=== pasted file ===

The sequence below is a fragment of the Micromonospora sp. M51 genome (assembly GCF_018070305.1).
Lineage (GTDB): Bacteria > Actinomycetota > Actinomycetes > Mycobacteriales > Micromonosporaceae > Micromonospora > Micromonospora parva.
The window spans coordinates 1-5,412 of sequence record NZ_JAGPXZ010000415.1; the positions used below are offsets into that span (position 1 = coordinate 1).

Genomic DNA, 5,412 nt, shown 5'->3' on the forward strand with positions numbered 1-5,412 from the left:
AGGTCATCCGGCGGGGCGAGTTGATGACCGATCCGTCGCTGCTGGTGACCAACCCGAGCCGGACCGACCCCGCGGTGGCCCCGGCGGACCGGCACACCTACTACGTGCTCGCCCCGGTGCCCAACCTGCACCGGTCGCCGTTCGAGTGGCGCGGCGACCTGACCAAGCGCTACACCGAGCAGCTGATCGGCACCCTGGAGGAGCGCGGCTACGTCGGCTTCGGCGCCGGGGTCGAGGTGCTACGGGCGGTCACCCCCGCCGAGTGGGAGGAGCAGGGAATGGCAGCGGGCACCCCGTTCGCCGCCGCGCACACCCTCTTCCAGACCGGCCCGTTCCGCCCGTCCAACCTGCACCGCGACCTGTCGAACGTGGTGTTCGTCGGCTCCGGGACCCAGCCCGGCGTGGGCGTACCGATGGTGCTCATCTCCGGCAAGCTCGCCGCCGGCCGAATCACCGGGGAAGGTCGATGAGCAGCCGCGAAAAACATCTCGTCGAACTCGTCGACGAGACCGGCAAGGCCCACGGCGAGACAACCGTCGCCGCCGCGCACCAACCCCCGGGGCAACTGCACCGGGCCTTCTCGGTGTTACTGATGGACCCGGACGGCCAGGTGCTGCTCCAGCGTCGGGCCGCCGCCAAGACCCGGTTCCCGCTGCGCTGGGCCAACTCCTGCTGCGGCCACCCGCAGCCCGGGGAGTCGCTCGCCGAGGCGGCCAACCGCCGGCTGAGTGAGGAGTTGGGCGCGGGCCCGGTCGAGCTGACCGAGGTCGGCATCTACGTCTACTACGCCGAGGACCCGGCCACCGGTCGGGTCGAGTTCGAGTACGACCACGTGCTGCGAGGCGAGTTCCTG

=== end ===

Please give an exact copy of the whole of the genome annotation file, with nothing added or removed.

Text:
The sequence below is a fragment of the Micromonospora sp. M51 genome (assembly GCF_018070305.1).
Lineage (GTDB): Bacteria > Actinomycetota > Actinomycetes > Mycobacteriales > Micromonosporaceae > Micromonospora > Micromonospora parva.
The window spans coordinates 1-5,412 of sequence record NZ_JAGPXZ010000415.1; the positions used below are offsets into that span (position 1 = coordinate 1).

Genomic DNA, 5,412 nt, shown 5'->3' on the forward strand with positions numbered 1-5,412 from the left:
AGGTCATCCGGCGGGGCGAGTTGATGACCGATCCGTCGCTGCTGGTGACCAACCCGAGCCGGACCGACCCCGCGGTGGCCCCGGCGGACCGGCACACCTACTACGTGCTCGCCCCGGTGCCCAACCTGCACCGGTCGCCGTTCGAGTGGCGCGGCGACCTGACCAAGCGCTACACCGAGCAGCTGATCGGCACCCTGGAGGAGCGCGGCTACGTCGGCTTCGGCGCCGGGGTCGAGGTGCTACGGGCGGTCACCCCCGCCGAGTGGGAGGAGCAGGGAATGGCAGCGGGCACCCCGTTCGCCGCCGCGCACACCCTCTTCCAGACCGGCCCGTTCCGCCCGTCCAACCTGCACCGCGACCTGTCGAACGTGGTGTTCGTCGGCTCCGGGACCCAGCCCGGCGTGGGCGTACCGATGGTGCTCATCTCCGGCAAGCTCGCCGCCGGCCGAATCACCGGGGAAGGTCGATGAGCAGCCGCGAAAAACATCTCGTCGAACTCGTCGACGAGACCGGCAAGGCCCACGGCGAGACAACCGTCGCCGCCGCGCACCAACCCCCGGGGCAACTGCACCGGGCCTTCTCGGTGTTACTGATGGACCCGGACGGCCAGGTGCTGCTCCAGCGTCGGGCCGCCGCCAAGACCCGGTTCCCGCTGCGCTGGGCCAACTCCTGCTGCGGCCACCCGCAGCCCGGGGAGTCGCTCGCCGAGGCGGCCAACCGCCGGCTGAGTGAGGAGTTGGGCGCGGGCCCGGTCGAGCTGACCGAGGTCGGCATCTACGTCTACTACGCCGAGGACCCGGCCACCGGTCGGGTCGAGTTCGAGTACGACCACGTGCTGCGAGGCGAGTTCCTG